20 Questions: Arianna Huffington

Arianna Huffington has been spending more time in Washington this summer. Her daughter is an intern for Senate Majority Leader Harry ReidHarry Mason ReidLobbying world Senators fume over fight to change rules for Trump's nominees After Dems stood against Pompeo, Senate’s confirmation process needs a revamp MORE (D-Nev.). I caught up with the political blogger/activist last week at the Hay Adams Hotel for tea and conversation about everything from HuffingtonPost.com to her fashion tastes, curly hair and fearlessness in life and love. Huffington could not be summed up in 20 questions, so The Hill had more this time. Last night she hosted a private party at her Georgetown apartment where she mingled with D.C. friends and acquaintances. She lives full time in Los Angeles, has an office in New York, and will soon open another in Washington.

Do you see yourself as the liberal’s answer to Rush Limbaugh?

I hope not [laughs]. No, I actually see myself more as trying to break through the right-left framing that the media use to define American politics, because it’s so obsolete.

So you don’t see yourself as sharply to the left?
I don’t buy the right-left filter.

Do you have a name for this new way of thinking?
I think there is just a realignment happening in American politics. It’s still in flux.

Have you ever met Rush Limbaugh?
Yes,  I was at a cocktail party with him. The funny thing is that Mrs. Limbaugh complained immediately that I was there. I think we [Huffington and Rush] shook hands. I don’t think we had a meaningful conversation. That was the last time [we met] before he retired to Florida with his Oxycontin.

Please describe your views on President Bush.
The more I look at President Bush, the more I have a sense of tragedy. Long after he is clearing brush at Crawford, we are going to be paying for his presidency. One word? I would say he is a fanatic, and that is the most dangerous leader to have.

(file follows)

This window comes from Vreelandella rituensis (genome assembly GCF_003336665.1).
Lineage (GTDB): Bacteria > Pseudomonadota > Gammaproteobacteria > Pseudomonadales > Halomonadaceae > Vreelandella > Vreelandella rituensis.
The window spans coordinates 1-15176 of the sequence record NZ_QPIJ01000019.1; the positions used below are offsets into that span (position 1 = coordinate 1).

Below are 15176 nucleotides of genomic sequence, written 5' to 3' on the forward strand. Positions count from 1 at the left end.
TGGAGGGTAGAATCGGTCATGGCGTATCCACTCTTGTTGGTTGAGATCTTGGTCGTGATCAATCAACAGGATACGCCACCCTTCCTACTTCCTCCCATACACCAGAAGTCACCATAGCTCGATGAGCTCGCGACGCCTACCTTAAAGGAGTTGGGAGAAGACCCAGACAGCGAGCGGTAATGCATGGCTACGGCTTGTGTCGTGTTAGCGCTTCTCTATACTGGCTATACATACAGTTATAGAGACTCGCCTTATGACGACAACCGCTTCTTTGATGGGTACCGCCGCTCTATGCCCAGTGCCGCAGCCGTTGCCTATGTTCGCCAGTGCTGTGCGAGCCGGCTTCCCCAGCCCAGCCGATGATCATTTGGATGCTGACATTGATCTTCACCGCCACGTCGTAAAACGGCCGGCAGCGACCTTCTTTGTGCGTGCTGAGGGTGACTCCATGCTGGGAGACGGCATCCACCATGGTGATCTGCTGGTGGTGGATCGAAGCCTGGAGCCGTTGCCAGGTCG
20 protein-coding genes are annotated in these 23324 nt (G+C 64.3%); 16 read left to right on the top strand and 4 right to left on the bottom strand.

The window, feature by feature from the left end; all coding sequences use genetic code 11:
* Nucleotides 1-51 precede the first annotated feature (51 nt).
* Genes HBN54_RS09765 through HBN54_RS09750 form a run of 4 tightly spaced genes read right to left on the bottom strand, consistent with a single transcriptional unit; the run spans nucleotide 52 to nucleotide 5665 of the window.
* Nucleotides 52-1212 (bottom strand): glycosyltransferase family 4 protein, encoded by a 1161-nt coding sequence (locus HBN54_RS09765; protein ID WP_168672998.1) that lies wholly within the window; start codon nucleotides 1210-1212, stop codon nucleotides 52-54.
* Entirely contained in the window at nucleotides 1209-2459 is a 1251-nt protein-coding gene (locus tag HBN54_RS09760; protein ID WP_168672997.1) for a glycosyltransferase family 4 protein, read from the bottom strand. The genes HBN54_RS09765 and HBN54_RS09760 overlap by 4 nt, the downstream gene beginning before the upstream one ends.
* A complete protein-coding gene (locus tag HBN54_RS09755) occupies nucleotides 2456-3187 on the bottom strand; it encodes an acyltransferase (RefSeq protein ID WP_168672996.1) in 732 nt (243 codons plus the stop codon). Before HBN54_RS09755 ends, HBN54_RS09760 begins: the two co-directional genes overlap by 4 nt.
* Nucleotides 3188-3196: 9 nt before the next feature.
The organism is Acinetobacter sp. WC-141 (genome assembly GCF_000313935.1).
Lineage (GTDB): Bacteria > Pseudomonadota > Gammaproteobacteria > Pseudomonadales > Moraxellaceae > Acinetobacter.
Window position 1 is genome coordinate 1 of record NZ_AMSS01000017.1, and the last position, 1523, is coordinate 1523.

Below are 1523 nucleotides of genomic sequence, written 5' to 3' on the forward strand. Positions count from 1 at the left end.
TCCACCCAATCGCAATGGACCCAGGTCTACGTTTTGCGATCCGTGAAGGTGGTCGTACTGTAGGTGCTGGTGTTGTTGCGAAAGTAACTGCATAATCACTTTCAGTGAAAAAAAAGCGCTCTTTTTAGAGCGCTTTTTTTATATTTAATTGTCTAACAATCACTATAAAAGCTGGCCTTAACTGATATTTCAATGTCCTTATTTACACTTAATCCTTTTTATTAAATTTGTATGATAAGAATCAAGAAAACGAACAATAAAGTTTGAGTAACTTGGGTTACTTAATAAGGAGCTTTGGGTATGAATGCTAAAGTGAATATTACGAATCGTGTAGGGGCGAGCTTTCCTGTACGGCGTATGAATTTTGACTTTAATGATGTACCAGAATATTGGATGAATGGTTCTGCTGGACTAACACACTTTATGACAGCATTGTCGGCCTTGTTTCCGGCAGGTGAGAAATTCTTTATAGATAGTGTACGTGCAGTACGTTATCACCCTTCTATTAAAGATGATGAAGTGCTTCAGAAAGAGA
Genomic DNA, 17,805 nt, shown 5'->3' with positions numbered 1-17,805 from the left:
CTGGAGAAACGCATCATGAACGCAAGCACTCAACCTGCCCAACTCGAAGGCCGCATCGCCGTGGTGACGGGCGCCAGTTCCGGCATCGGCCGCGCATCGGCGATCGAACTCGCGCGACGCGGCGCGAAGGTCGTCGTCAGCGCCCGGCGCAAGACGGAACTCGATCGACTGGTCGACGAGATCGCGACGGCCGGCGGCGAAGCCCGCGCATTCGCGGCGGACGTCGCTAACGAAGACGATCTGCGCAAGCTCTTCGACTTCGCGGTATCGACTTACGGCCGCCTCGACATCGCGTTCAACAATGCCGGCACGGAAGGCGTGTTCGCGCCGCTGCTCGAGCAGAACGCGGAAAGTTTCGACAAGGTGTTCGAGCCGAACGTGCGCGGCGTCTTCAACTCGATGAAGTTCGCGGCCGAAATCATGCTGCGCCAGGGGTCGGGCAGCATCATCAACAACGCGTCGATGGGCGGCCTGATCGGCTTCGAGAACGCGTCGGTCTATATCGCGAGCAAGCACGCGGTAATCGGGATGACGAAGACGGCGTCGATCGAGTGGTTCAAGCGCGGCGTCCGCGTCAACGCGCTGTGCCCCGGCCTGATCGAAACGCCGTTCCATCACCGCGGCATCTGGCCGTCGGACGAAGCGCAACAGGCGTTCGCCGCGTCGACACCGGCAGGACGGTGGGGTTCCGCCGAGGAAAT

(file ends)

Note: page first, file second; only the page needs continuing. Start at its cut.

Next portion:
But he said recently he makes decisions on principle, not politics.
Ironically, that’s the fanatic mindset we are fighting in the world.

What are you most proud of in your life?

Definitely [my daughters] Christina and Isabella. They are the greatest joy in my life. Isabella is at summer camp at Yale. She calls me this morning, “Did you get me this conditioner?” Texting has been great. They will text endlessly. I gave them both BlackBerrys for their birthday. It’s more for me than for them — that way they have no reason not to text me.

Who is your most famous friend — in other words, a famous person with whom you feel genuinely close?
Bill Maher, John Cusack.

Who are your closest women friends?
Laurie David, Linda Resnick, Lynn Leer — I call them my three L’s.  

Do you believe Hillary ClintonHillary Diane Rodham ClintonDems flip New York state seat that Republicans have held for nearly four decades Dems win majority in New York Senate, but won't control it Chelsea Clinton hits back at NYT reporter over details in new book MORE is the right choice for president?
As I’ve written many times, I’d love to see a woman president, but her tendency to triangulate is not the leadership we need.

Do you have a candidate you prefer?
I’m not going to be endorsing anyone, given that we are going to be covering everyone on Huff Post.

Are you secretly rooting for anyone?

No. I think people are looking to be inspired.

What are you most proud of in your professional life?
I keep thinking of my mother. I don’t like this way of expressing things. She didn’t like the term [proud]. I definitely think Huffington Post is the most interesting thing I’ve done and I love it.

Why do you think it works?
Timing. [It’s] the mixture of bringing together breaking news and instant reaction … and community.

Your daughter, Christina, interns for Sen. Reid. Do you hope she’s doing something more than making copies, running errands and answering constituent mail?